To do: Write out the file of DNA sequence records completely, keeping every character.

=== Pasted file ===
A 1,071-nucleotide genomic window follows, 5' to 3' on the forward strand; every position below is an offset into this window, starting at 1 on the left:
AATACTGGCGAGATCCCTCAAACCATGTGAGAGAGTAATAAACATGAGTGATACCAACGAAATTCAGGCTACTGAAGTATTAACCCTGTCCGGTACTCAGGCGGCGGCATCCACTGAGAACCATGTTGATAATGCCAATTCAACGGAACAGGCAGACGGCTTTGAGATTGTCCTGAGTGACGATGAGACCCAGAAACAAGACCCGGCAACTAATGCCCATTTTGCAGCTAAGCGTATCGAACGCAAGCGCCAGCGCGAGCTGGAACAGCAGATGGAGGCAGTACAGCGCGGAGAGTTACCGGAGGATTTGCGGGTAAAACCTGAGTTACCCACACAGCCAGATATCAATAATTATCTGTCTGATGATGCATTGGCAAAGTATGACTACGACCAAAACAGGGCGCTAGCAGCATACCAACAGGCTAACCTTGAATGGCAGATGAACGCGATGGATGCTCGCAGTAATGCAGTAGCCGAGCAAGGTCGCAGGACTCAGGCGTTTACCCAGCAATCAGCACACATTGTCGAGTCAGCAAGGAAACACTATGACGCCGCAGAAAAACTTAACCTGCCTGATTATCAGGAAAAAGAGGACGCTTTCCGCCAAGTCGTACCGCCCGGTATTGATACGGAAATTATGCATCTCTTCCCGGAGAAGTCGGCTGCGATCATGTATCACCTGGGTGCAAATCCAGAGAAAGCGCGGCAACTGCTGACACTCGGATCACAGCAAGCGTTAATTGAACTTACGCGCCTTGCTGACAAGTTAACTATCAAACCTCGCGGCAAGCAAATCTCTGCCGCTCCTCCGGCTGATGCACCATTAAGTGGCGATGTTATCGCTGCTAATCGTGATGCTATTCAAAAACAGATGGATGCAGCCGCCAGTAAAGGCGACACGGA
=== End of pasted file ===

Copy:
A 1,071-nucleotide genomic window follows, 5' to 3' on the forward strand; every position below is an offset into this window, starting at 1 on the left:
AATACTGGCGAGATCCCTCAAACCATGTGAGAGAGTAATAAACATGAGTGATACCAACGAAATTCAGGCTACTGAAGTATTAACCCTGTCCGGTACTCAGGCGGCGGCATCCACTGAGAACCATGTTGATAATGCCAATTCAACGGAACAGGCAGACGGCTTTGAGATTGTCCTGAGTGACGATGAGACCCAGAAACAAGACCCGGCAACTAATGCCCATTTTGCAGCTAAGCGTATCGAACGCAAGCGCCAGCGCGAGCTGGAACAGCAGATGGAGGCAGTACAGCGCGGAGAGTTACCGGAGGATTTGCGGGTAAAACCTGAGTTACCCACACAGCCAGATATCAATAATTATCTGTCTGATGATGCATTGGCAAAGTATGACTACGACCAAAACAGGGCGCTAGCAGCATACCAACAGGCTAACCTTGAATGGCAGATGAACGCGATGGATGCTCGCAGTAATGCAGTAGCCGAGCAAGGTCGCAGGACTCAGGCGTTTACCCAGCAATCAGCACACATTGTCGAGTCAGCAAGGAAACACTATGACGCCGCAGAAAAACTTAACCTGCCTGATTATCAGGAAAAAGAGGACGCTTTCCGCCAAGTCGTACCGCCCGGTATTGATACGGAAATTATGCATCTCTTCCCGGAGAAGTCGGCTGCGATCATGTATCACCTGGGTGCAAATCCAGAGAAAGCGCGGCAACTGCTGACACTCGGATCACAGCAAGCGTTAATTGAACTTACGCGCCTTGCTGACAAGTTAACTATCAAACCTCGCGGCAAGCAAATCTCTGCCGCTCCTCCGGCTGATGCACCATTAAGTGGCGATGTTATCGCTGCTAATCGTGATGCTATTCAAAAACAGATGGATGCAGCCGCCAGTAAAGGCGACACGGA